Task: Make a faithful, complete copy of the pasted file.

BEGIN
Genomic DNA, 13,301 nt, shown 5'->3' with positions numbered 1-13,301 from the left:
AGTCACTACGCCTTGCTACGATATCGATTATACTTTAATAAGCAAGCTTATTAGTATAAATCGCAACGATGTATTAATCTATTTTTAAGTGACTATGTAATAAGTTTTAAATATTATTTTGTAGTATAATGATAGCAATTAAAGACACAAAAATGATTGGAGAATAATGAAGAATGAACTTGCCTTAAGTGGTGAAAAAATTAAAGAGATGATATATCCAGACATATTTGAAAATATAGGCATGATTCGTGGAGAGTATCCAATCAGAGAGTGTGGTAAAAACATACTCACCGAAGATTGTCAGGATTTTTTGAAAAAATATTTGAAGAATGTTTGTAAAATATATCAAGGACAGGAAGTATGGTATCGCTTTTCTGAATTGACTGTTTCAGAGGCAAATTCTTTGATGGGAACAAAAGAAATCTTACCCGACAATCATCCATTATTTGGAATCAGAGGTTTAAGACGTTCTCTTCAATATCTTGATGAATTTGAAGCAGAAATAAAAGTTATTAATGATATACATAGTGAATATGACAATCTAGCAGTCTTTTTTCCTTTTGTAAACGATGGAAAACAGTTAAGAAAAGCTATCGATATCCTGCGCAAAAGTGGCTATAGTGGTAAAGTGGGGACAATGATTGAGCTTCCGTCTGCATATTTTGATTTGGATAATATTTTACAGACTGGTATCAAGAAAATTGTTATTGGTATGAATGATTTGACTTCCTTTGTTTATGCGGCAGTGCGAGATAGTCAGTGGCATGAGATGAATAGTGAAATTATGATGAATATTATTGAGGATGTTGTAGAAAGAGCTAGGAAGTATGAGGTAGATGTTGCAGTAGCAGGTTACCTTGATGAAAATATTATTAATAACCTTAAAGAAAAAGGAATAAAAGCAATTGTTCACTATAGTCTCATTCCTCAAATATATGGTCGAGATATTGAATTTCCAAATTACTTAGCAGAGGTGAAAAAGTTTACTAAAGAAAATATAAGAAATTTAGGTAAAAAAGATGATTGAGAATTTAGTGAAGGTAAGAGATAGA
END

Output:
Genomic DNA, 13,301 nt, shown 5'->3' with positions numbered 1-13,301 from the left:
AGTCACTACGCCTTGCTACGATATCGATTATACTTTAATAAGCAAGCTTATTAGTATAAATCGCAACGATGTATTAATCTATTTTTAAGTGACTATGTAATAAGTTTTAAATATTATTTTGTAGTATAATGATAGCAATTAAAGACACAAAAATGATTGGAGAATAATGAAGAATGAACTTGCCTTAAGTGGTGAAAAAATTAAAGAGATGATATATCCAGACATATTTGAAAATATAGGCATGATTCGTGGAGAGTATCCAATCAGAGAGTGTGGTAAAAACATACTCACCGAAGATTGTCAGGATTTTTTGAAAAAATATTTGAAGAATGTTTGTAAAATATATCAAGGACAGGAAGTATGGTATCGCTTTTCTGAATTGACTGTTTCAGAGGCAAATTCTTTGATGGGAACAAAAGAAATCTTACCCGACAATCATCCATTATTTGGAATCAGAGGTTTAAGACGTTCTCTTCAATATCTTGATGAATTTGAAGCAGAAATAAAAGTTATTAATGATATACATAGTGAATATGACAATCTAGCAGTCTTTTTTCCTTTTGTAAACGATGGAAAACAGTTAAGAAAAGCTATCGATATCCTGCGCAAAAGTGGCTATAGTGGTAAAGTGGGGACAATGATTGAGCTTCCGTCTGCATATTTTGATTTGGATAATATTTTACAGACTGGTATCAAGAAAATTGTTATTGGTATGAATGATTTGACTTCCTTTGTTTATGCGGCAGTGCGAGATAGTCAGTGGCATGAGATGAATAGTGAAATTATGATGAATATTATTGAGGATGTTGTAGAAAGAGCTAGGAAGTATGAGGTAGATGTTGCAGTAGCAGGTTACCTTGATGAAAATATTATTAATAACCTTAAAGAAAAAGGAATAAAAGCAATTGTTCACTATAGTCTCATTCCTCAAATATATGGTCGAGATATTGAATTTCCAAATTACTTAGCAGAGGTGAAAAAGTTTACTAAAGAAAATATAAGAAATTTAGGTAAAAAAGATGATTGAGAATTTAGTGAAGGTAAGAGATAGA